15620 W. 10 Mile Rd., Southfield,MI 48075 Detroit Zmanim

Hashkafa Shiur Summary
Children and Clean Speech

by Rav Simcha Klein

>Printable Version available here<

  • Every home should be an oasis of purity in the current decadent culture. Coarse and vulgar1 language have absolutely no place in the Jewish home.
  • Refined speech2 is conducive to a refined temperament and outlook3.
  • Language impacts and defines the reality in which a person lives4. The cleaner a child’s language, the purer his thought process will be5.
  • The Torah approach to language6 is to avoid, when possible, overt7 description of any negativity8.
  • The Torah approach to vocabulary is to minimize the use of specificity9 in reference to the lower components of human anatomy10 and their function11.
  • Many seemingly innocent expressions in popular culture have their roots in vulgarity.
  • A child’s mode of expression is a direct product of the form of speech he hears at home12.
  • It is wise to avoid using any descriptive terms regarding bodily functions with children13.
  • Inevitably, young children will bring home from school or camp negative terminology14; parents should not over react to this15. However, they should just reiterate firmly to the child that “in our house we do not speak like that”16.
  • Parents should train children to avoid name calling17 (such as crazy, stupid, meshuge, liar, and the like) when quarreling with their siblings and friends.

1. Nivul peh is a terrible thing. Shaarei Teshuva (shaar 3 ois 229) explains that, besides for the arayos element, it flows from and enforces the negative character traits of brazenness and impudence. I once heard Rav Mordchai Schwab Z”L of Monsey, NY comment that the Chofetz Chaim discusses the severity of all forms of negative speech, but never in all his seforim addresses nivul peh. Rav Mordchai Schwab Z”L explained that the Chofetz Chaim did not see a need to address this topic because it is so terrible that he never imagined that Jews would have a problem in that area.
2. Shaarei Teshuva (shaar 3 ois 230) elaborates that adherence to refined speech can also serve as a great barrier against prohibited speech. The Shaarei Teshuva divides speech quality into three levels: 1) lashon megunah – indecent or negative speech, 2) lashon nikiya – clean or refined speech, and 3) lashon kavod – dignified or highly refined speech. See further the examples given there.
3. See story mentioned in Pesachim (3b).
4. In Russia, where the idea of personal space is not encouraged, there does not exist a word (in Russian) for “privacy”. In English there is no word for mechutanim because that special relationship does not exist in American culture. In Yiddish, there is a word “fargin”, which means being glad with somebody else’s success. However, other languages don’t have a term for this concept. In Lashon Hakodesh there are no words to describe “fun”, “adventure”, “pastime”, and “killing time” because there is no room for these concepts to people who live a Torah driven life.
5. Descriptive vocabulary concretizes and highlights concepts in a person’s mind. Thus, using unrefined and explicit language will cause these concepts to occupy more and more of a person’s mind, subtly leading him to become a more unrefined person.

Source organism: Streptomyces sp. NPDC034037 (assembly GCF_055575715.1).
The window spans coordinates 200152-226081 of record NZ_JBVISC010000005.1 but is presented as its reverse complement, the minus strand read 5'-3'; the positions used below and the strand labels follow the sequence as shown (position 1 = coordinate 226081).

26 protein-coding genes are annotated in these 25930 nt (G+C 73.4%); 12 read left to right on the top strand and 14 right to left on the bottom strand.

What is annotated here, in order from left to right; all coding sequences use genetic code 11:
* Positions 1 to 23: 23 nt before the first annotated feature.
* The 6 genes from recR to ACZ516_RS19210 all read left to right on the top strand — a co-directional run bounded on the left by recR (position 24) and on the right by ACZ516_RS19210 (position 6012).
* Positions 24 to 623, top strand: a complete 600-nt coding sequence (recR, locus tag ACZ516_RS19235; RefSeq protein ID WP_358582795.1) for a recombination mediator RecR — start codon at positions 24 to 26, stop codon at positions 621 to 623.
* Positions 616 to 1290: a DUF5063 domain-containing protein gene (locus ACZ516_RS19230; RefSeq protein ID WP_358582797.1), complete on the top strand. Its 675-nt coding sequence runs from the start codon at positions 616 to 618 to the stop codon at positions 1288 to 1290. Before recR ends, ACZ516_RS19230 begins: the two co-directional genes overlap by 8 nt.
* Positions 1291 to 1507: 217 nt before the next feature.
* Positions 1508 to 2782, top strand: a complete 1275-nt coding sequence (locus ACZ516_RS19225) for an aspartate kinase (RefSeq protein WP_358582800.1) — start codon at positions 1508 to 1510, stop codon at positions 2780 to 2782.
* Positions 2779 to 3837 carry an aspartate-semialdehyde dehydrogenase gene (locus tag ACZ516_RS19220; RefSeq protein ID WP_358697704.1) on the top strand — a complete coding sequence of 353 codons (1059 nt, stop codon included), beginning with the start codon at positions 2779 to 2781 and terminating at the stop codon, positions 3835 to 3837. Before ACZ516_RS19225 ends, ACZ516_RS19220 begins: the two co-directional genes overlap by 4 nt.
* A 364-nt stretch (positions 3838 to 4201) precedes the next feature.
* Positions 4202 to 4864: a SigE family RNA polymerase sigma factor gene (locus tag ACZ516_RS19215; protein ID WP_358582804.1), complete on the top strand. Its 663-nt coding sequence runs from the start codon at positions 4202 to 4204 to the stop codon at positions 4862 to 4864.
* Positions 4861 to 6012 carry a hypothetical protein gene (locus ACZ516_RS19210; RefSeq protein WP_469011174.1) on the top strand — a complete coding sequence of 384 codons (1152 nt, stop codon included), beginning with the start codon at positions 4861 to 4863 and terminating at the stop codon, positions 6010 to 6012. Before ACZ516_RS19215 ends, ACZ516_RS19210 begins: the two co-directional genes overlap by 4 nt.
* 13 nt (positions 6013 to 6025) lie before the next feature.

6. See Pesachim (3a) where a number of sources and illustrations for this idea are brought.
7. When declaring something untrue, the Chazon Ish would encourage people to use the words “untrue” instead of saying outright “lie”. See “With Hearts Full of Love” by Rav Matisyahu Solomon Shlita (p. 184).
8. The sefer Mekor Baruch (authored by the Torah Temmima, mavo perek 4) sites a plethora of instances where Chazal were extremely stringent in lashon nakiya. For example, in regard to descriptions of blindness (sagi nahor), night (ohr), death (nesaf el amov, niftar, nesbakesh l’yeshiva shel maala) , cemeteries (bais hachaim, bais almen), private parts of the human anatomy (ever, oso makom), and even activities such as sweeping ones house (mechabdin es habais) and many other items and concepts. All this illustrates the great refinement of the Torah way.
9. The Gemora in many places even avoids mentioning the term “chazir” calling it instead a “davar acher” – something else. The Gemora also customarily refers to marital relations and bathroom usage with the vague term “asiyas tzrachav” – performance of one’s needs. It is known that the Chazon Ish in his great refinement would not even say the word “kelev”, referring to it instead as a chaf-lamed-bais, see Maaseh Ish (vol. 4 p.194).
10. The Rambam in Moreh Nevuchim (3:8) (also mentioned by Ramban in Shemos 30:13) states that Hebrew is called Lashon Hakodesh because it is holy in that it does not possess any words referring directly to the reproductive process.
11. When someone would offer food to someone else, the custom among Eastern European Yidden was to say “mach a beracha” instead of mentioning eating outright.
12. See Sukkah (56b)
13. Beyond the vague terms “dirty” and “wet”, all other descriptions in this area should be eliminated from household use. This is true in regards to diapers and other related matters.
14. More often than not children don’t even understand the meaning of the terms they pick up.
15. By over reacting you are showing the child that these words have power and they might use them again and again just to garner the resulting negative attention.
16. It is important to stress to the child that “even if these words are used in other homes, in our home we do not”.
17. Besides perhaps being onas devorim, it also acustoms children to use negative language.